Restless legs syndrome (RLS), also known as Willis-Ekbom disease, is a fairly common sleep-related disorder: on average, one in 10 Americans suffer from this condition.

RLS can significantly reduce the quality of sleep, and as a result, the quality of life.

But the good news is that you can significantly improve your condition with simple manipulations and lifestyle changes.

Keep reading if you want to know what is restless leg syndrome, how it affects your life, and how to treat it.

Most Common Restless Legs Syndrome Symptoms

The main symptom of restless legs syndrome is an uncontrolled urge to move your legs because of extreme discomfort sensations in the calf area, such as:

  • burning;
  • tingling;
  • itching;
  • convulsions;
  • feeling as insects are crawling under the skin;
  • sensations similar to those when an electric current passes through your body.

These sensations are most pronounced during sleep or quiet rest, while after physical activity — such as walking, running, or swimming — the symptoms diminish or disappear.

Since RLS is a sleep-related disorder, it can affect your sleep in a negative way. For example, people experiencing a severe degree of this syndrome cannot sleep properly and begin to experience chronic insomnia. Also, the accumulating lack of sleep leads to permanent sleep deprivation, which negatively affects overall health and cognitive abilities.

Prolonged lack of sleep is one of the causes of obesity, diabetes, and thyroid abnormalities. It’s also a risk factor for cardiovascular diseases.

What Causes Restless Legs Syndrome In Adults

Primary vs Secondary Restless Leg Syndrome

Primary RLS is diagnosed based on an examination and a family history review. Complaints about the symptoms listed above are also taken into account. In some cases, the doctor may evaluate your daytime sleepiness by the Epworth Sleepiness Scale to check for other sleep disorders.

Primary RLS is also known as idiopathic, which means there is no known cause behind it. It usually isn’t accompanied by any concurrent somatic diseases.

According to one of the scientific hypotheses, primary restless legs syndrome may occur due to a dysfunctional dopamine response in the central nervous system.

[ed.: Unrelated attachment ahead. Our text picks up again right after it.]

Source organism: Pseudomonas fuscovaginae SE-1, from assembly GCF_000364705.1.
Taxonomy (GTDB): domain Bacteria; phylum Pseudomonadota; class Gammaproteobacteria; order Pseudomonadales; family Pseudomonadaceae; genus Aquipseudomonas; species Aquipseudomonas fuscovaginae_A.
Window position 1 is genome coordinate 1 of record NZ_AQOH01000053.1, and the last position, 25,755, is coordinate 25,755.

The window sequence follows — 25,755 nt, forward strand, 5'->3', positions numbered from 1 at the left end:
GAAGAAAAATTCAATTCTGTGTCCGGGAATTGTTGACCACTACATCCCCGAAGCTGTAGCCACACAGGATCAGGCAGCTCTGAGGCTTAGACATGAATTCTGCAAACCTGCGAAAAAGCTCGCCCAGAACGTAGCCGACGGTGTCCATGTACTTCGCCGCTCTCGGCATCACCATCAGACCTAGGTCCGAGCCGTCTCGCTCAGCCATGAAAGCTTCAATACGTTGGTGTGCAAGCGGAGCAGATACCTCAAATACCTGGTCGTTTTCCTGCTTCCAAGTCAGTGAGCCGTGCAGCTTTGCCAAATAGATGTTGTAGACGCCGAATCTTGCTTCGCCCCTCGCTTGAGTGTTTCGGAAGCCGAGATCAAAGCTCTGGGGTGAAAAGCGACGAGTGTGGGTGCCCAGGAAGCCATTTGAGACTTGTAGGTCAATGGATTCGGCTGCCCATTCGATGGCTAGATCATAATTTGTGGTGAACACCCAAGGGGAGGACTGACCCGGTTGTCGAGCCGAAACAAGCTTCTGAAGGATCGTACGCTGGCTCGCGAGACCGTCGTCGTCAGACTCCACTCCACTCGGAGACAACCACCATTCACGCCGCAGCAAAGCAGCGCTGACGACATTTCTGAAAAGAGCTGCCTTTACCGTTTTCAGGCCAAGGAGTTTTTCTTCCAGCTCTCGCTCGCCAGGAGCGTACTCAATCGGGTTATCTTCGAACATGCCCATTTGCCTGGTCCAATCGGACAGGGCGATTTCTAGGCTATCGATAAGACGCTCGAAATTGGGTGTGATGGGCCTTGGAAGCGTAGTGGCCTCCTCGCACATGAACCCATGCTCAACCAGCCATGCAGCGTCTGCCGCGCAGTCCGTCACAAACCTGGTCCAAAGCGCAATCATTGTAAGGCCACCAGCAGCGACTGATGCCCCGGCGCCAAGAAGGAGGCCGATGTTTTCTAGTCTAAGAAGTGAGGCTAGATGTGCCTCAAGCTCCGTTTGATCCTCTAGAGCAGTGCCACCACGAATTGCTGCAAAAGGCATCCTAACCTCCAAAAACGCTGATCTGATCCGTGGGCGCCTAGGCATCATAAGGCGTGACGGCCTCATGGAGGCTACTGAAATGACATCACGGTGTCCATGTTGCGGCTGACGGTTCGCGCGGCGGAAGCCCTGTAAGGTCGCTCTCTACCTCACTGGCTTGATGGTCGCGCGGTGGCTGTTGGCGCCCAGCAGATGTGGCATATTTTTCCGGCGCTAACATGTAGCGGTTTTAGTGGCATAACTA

Secondary RLS usually has an underlying cause, which can be one of the following:

  • pregnancy;
  • vein pathologies;
  • micronutrient depletion (mostly iron and magnesium);
  • kidney disease.

According to statistics, venous insufficiency is the most common cause of secondary restless legs syndrome: 22% of all patients with RLS have it.

Treatment for Restless Leg Syndrome: Things You Need to Know

There is no target medication for restless leg syndrome, and clinicians consider it a lifelong condition. But there are several lines of therapy that can help reduce the manifestations of this syndrome:

  • Lifestyle changes. Limiting alcohol and caffeine is required, along with building proper sleep hygiene with relaxing rituals and physical activity.
  • Micronutrient therapy. Iron and magnesium supplements for restless legs syndrome are often prescribed, as they improve the tone of veins and soothe the nervous system.
  • Dopamine agonist therapy. These drugs increase the level of this neurotransmitter in the blood, which helps cure the discomfort in the legs.
  • Underlying pathology treatment. When the cause is known, addressing it almost always helps minimize or eliminate RLS symptoms.
  • Massage. Lymphatic drainage massage improves vascular tone and relaxes the nervous system, relieving the symptoms of restless legs.
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